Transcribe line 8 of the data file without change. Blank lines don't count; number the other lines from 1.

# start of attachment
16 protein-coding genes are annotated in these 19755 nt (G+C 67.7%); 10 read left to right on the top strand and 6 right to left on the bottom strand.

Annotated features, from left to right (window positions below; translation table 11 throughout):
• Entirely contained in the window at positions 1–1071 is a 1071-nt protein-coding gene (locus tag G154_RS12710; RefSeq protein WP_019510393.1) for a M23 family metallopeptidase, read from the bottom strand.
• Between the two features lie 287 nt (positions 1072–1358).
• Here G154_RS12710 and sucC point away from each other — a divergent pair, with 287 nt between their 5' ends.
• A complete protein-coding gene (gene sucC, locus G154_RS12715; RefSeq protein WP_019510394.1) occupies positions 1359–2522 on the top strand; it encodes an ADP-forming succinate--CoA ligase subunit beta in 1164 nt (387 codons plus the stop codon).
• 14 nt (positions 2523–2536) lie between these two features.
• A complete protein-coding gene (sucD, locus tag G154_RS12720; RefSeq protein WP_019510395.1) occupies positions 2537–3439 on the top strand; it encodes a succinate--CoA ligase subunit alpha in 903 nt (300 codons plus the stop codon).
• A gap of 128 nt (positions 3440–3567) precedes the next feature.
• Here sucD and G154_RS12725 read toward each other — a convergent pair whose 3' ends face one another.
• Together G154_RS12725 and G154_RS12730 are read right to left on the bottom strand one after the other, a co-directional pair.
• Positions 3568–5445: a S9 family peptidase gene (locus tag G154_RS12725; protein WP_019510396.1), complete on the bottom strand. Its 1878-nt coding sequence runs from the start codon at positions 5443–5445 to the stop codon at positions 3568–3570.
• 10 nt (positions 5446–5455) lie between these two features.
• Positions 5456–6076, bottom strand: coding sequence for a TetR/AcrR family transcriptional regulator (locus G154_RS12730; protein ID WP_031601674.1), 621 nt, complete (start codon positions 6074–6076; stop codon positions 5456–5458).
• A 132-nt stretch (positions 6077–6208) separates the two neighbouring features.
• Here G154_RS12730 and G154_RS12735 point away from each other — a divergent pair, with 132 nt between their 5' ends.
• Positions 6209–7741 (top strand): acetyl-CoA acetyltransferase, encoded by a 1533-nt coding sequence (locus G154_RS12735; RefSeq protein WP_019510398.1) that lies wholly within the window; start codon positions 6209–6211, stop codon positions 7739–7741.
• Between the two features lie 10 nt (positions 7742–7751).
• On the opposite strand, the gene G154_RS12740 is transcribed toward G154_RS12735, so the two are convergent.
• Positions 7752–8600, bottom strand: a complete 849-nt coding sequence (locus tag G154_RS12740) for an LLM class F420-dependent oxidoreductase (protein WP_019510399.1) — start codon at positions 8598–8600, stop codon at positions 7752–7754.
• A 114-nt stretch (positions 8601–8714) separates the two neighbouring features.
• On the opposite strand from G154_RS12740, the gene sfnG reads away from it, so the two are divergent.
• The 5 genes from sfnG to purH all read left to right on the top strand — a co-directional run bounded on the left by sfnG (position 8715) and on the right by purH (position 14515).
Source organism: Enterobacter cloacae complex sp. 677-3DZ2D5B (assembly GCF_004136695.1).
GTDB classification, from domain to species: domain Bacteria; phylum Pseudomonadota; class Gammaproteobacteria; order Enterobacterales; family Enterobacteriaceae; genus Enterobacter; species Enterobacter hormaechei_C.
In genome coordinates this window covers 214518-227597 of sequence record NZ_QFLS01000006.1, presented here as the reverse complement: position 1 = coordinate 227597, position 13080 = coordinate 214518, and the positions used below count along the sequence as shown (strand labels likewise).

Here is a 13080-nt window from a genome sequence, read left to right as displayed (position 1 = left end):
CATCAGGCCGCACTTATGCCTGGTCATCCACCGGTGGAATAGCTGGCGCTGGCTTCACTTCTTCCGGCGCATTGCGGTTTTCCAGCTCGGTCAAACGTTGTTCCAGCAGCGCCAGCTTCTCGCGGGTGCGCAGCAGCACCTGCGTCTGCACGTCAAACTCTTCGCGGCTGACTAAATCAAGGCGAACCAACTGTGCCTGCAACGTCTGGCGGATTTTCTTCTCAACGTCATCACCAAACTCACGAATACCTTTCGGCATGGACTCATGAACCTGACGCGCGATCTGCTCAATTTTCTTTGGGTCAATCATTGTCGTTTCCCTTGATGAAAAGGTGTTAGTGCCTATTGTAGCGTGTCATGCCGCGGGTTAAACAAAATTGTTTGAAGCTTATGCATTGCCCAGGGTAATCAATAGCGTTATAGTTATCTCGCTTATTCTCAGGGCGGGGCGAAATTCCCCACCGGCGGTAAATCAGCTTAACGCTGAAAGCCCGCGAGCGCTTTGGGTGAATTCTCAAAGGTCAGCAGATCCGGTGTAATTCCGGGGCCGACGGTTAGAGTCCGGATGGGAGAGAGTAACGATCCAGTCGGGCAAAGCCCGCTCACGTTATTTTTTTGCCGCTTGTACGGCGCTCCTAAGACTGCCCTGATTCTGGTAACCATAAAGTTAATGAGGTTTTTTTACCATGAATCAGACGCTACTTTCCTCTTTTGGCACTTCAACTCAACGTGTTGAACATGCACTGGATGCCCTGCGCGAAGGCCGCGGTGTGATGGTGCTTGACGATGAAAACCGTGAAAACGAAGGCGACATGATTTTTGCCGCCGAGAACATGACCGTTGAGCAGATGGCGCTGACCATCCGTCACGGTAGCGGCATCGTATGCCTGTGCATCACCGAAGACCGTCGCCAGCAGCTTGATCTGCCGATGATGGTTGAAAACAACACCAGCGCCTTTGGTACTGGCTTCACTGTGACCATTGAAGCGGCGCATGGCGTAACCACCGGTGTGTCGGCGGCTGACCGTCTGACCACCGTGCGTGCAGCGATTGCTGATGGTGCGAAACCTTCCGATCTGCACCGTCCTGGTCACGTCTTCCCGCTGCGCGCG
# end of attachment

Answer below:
• A complete protein-coding gene (sucD, locus tag G154_RS12720; RefSeq protein WP_019510395.1) occupies positions 2537–3439 on the top strand; it encodes a succinate--CoA ligase subunit alpha in 903 nt (300 codons plus the stop codon).